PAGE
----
Plants to Move
Master gardener Paul James demonstrates how to safely transplant some trees and shrubs from containers into the landscape.
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After planting young shrubs and trees in containers, ultimately they may need to be transplanted into the ground, and it can be a challenge to do this. Master gardener Paul James demonstrates how to safely transplant some trees and shrubs from containers into the landscape.
Transplanting a willow
This willow (Salix integra 'Hakura Nishiki') needs to be moved because its current home is crumbling.
'Hakura Nishiki' is a beautiful deciduous shrub that has light green foliage mottled with white and sometimes a hint of pink. It grows in USDA Zones 4 to 9 and thrives in wet soils.
This shrub tolerates vigorous pruning. Before transplanting, James heavily prunes back the top growth to about a foot tall in order to make it more manageable. He then wiggles the rootball to loosen it from the sides of the container and lifts it out.
James recommends planting this willow in a spot where it'll receive filtered morning sun and afternoon shade. The common name for 'Hakura Nishiki' is dappled willow. Although the name "dappled" may refer to the coloration of its foliage, it also reminds gardeners that it prefers dappled over direct light.
Transplanting a Japanese maple
This Japanese maple is in need of a new home after having been in a wooden box for about two years. The problem is that the roots have grown out of the box and into the soil below. The challenge here will be to transplant the maple without causing major damage to the roots.
James digs around the roots that are growing into the soil to free up the root ball. He then moves the whole thing--tree, box and all--into a wheelbarrow. Once there, he carefully dismantles the box, being careful to avoid damaging too many roots. Once the tree is freed from its container, he plants it in a spot where it'll receive plenty of shade and space to grow. This variety called 'Viridis' is a green, cascading Japanese maple with dissected leaves.
Once planted, he prunes out the dead wood. "It's easy to distinguish from live wood because live wood is green and dead wood is gray and appears, well, dead," says James.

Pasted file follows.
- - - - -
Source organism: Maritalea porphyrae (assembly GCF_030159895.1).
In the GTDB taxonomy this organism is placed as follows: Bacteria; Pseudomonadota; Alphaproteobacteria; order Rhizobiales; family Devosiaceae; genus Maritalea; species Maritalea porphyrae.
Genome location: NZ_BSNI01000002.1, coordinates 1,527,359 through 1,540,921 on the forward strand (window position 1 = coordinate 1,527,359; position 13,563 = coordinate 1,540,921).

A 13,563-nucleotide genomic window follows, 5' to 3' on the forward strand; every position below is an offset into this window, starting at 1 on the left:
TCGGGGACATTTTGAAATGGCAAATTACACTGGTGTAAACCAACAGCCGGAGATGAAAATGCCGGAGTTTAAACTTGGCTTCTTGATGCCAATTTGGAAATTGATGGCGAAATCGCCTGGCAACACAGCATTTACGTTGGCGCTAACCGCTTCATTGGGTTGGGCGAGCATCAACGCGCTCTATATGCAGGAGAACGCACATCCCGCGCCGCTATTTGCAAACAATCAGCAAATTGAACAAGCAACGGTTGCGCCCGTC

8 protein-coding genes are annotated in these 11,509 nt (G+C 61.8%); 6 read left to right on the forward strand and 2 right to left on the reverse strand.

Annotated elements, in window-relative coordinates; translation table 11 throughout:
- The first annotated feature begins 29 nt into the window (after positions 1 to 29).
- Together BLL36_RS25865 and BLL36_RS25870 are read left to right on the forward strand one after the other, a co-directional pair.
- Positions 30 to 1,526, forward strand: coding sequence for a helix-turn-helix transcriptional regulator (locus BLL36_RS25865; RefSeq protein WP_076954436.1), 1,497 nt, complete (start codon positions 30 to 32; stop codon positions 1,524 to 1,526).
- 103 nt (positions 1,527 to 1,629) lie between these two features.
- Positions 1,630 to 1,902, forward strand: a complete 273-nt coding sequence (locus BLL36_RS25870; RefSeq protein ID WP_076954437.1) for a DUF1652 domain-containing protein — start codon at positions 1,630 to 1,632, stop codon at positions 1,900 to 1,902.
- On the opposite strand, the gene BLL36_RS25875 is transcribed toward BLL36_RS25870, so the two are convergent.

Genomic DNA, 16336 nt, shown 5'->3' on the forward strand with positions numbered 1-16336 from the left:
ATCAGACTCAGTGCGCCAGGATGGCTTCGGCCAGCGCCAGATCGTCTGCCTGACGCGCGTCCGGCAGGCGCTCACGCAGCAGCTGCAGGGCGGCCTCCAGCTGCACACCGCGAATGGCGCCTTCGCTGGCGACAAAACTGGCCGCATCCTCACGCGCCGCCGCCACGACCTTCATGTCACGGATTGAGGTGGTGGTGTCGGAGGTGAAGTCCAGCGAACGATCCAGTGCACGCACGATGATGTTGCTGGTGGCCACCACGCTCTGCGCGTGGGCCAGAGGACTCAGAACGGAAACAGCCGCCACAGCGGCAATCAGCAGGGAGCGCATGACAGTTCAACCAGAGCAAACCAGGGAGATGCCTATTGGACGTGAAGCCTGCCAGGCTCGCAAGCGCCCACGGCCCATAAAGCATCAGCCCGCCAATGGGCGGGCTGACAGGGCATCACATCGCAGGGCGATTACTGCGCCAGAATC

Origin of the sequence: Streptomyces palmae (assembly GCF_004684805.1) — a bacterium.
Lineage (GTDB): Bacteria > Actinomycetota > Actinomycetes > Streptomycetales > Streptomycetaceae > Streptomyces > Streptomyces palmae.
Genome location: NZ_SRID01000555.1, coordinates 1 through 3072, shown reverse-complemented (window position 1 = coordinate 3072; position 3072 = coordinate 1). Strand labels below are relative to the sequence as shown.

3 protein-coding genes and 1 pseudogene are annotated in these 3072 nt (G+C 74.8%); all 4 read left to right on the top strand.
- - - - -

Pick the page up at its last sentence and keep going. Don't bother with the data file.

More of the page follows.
Conifers in containers
James received several conifers as gifts last fall from a friend who lives in Illinois. He overwintered the plants and doesn't know how well many of these plants will perform in his garden in Oklahoma.
Then place them on the patio. That way he can move them around and experiment with how much sun or shade they need. In time, he'll figure out what each conifer prefers in the way of light exposure and then find permanent homes for them in the ground.
Resolving a shady issue
A huge tree once shading this brick planter fell and transformed a shady spot into a sunny spot. Existing azaleas need to be replaced because they can't tolerate full sun.
In their place, James wants to plant golden junipers because they'll do great in full sun. They grow well in zones 3 to 9 and retain their color throughout winter, which not many golden evergreens do. Because they'll grow to about three feet wide and tall, they're perfect for this brick planter.
James is actually planting two different varieties of junipers here. One is called 'Gold Coast'. The other, 'Paul's Treasure', is an improved variety of 'Gold Coast'. To the untrained eye, these junipers look virtually the same, so unless you're a juniper expert, you'll probably never know the difference.
After planting them three feet apart, James adds a layer of mulch to the bed and waters them.
Moving a tropical container outdoors
James' last task involves moving a prized potted plant outdoors that had spent the winter in the garage. The plant is a Plumeria, a tropical beauty that's ready for some sunshine. After moving the container outdoors, James removes the brown leaves. To get it off to a good start for the growing season, he adds a two-inch layer of compost to the top of the soil surface and waters well. According to James, within about three weeks, the plumeria will begin to leaf out.
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